Meeting News CoveragePerspective

ABSORB III: Bioresorbable scaffold noninferior to cobalt-chromium stent

SAN FRANCISCO — An everolimus-eluting bioresorbable vascular scaffold was noninferior to a cobalt-chromium everolimus-eluting stent for target lesion failure in patients with noncomplex obstructive CAD at 1 year in the ABSORB III trial.

“The primary endpoint for this trial has been met,” Dean J. Kereiakes, MD, FACC, medical director at The Christ Hospital Heart and Vascular Center/The Lindner Research Center, Cincinnati, and a member of the Cardiology Today’s Intervention Editorial Board, said in a presentation. “The [TLF] components of cardiac death, target vessel MI and ischemia-driven target lesion revascularization were not significantly different between the devices.”

Dean J. Kereiakes, MD, FACC, FSCAI

Dean J. Kereiakes

The large-scale multicenter trial randomly assigned 2,008 patients with stable or unstable angina in a 2:1 ratio to an everolimus-eluting bioresorbable vascular scaffold (Absorb, Abbott Vascular; n = 1,322) or a cobalt-chromium everolimus-eluting stent (Xience, Abbott Vascular; n = 686).

The investigators sought TLF including CV death, target vessel MI or ischemia-driven TLR as primary endpoints, testing for noninferiority at a margin of 4.5 percentage points for risk difference as well as superiority.

At 1 year, 7.8% of patients with bioresorbable scaffold experienced TLF vs. 6.1% of patients with cobalt-chromium stent (difference, 1.7 percentage points; 95% CI, –0.5 to 3.9).

No differences were observed between the bioresorbable scaffold and cobalt-chromium stent groups for CV death (0.6% vs. 0.1%; P = .29), target vessel MI (6% vs. 4.6%; P = .18) or ischemia-driven TLR (3% vs. 2.5%; P = .5).

The powered secondary endpoints of angina, all revascularization and ischemia-driven TVR were similar between the devices. Similar results were seen for device thrombosis, occurring in 1.5% of patients with bioresorbable scaffold and 0.7% of patients with cobalt-chromium stent (P = .13).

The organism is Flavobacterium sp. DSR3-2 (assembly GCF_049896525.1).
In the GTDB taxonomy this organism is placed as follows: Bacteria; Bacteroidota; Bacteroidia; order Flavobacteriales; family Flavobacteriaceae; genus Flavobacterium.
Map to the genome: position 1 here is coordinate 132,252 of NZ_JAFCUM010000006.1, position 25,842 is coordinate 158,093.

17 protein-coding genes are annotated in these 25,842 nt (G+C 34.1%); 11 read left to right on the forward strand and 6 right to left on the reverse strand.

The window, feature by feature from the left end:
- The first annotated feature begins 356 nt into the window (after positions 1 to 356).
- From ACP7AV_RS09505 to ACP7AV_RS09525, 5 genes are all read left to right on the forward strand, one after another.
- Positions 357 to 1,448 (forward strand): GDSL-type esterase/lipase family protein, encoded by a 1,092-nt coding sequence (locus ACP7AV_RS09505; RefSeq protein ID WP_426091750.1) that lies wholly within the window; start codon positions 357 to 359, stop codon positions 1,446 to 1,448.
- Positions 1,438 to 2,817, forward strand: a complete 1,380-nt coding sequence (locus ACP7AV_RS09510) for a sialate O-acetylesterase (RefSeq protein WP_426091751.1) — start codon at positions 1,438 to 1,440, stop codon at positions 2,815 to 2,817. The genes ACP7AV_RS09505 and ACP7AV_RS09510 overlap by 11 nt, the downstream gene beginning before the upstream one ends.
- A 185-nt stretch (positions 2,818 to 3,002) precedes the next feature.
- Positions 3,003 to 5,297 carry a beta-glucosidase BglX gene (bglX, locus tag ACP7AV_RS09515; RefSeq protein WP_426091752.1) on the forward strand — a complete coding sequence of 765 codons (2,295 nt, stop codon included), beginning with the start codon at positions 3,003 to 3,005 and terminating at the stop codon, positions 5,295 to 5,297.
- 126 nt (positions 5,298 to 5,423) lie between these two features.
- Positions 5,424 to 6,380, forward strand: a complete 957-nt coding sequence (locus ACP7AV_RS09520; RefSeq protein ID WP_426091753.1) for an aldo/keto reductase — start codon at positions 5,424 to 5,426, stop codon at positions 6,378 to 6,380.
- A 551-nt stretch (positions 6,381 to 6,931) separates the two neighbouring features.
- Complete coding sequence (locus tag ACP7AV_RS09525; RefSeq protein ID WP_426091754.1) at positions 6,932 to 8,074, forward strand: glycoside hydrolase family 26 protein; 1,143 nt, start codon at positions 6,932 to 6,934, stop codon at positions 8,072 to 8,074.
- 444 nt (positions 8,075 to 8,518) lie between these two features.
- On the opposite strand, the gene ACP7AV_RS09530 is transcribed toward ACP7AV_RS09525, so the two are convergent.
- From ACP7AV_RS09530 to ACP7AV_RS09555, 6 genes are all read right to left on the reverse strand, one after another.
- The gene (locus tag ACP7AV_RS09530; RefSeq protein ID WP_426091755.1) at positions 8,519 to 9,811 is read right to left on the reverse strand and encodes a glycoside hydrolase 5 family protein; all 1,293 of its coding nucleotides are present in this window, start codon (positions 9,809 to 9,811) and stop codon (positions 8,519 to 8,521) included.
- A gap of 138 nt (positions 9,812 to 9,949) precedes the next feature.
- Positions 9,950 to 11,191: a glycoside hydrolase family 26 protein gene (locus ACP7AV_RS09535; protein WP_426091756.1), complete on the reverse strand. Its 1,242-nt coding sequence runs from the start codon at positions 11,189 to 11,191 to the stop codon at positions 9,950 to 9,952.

“The ABSORB III trial has demonstrated safety and efficacy of Absorb [bioresorbable vascular scaffold] at 1 year in patients with stable CAD and stabilized ACS,” Kereiakes said. “Longer-term evaluation is ongoing to determine if Absorb improves late outcomes compared to Xience.” – by Allegra Tiver

References:

Ellis SG, et al. N Engl J Med. 2015;doi:10.1056/NEJMoa1509038.

Kereiakes DJ. Am Heart J. 2015;doi:10.1016/j.ahj.2015.07.013.

Kereiakes DJ. ABSORB III: A prospective randomized trial of an everolimus-eluting bioresorbable scaffold vs. an everolimus-eluting metallic stent in patients with coronary artery disease. Presented at: TCT 2015; Oct. 11-15, 2015; San Francisco.

Disclosure: Kereiakes reports multiple financial relationships in consulting, research and speakers capacities with Abbott Vascular, Boston Scientific Corp. and Svelte Medical Systems Inc., as well as using the off-label bioresorbable vascular scaffold to treat atherosclerosis.

SAN FRANCISCO — An everolimus-eluting bioresorbable vascular scaffold was noninferior to a cobalt-chromium everolimus-eluting stent for target lesion failure in patients with noncomplex obstructive CAD at 1 year in the ABSORB III trial.

“The primary endpoint for this trial has been met,” Dean J. Kereiakes, MD, FACC, medical director at The Christ Hospital Heart and Vascular Center/The Lindner Research Center, Cincinnati, and a member of the Cardiology Today’s Intervention Editorial Board, said in a presentation. “The [TLF] components of cardiac death, target vessel MI and ischemia-driven target lesion revascularization were not significantly different between the devices.”

Dean J. Kereiakes, MD, FACC, FSCAI

Dean J. Kereiakes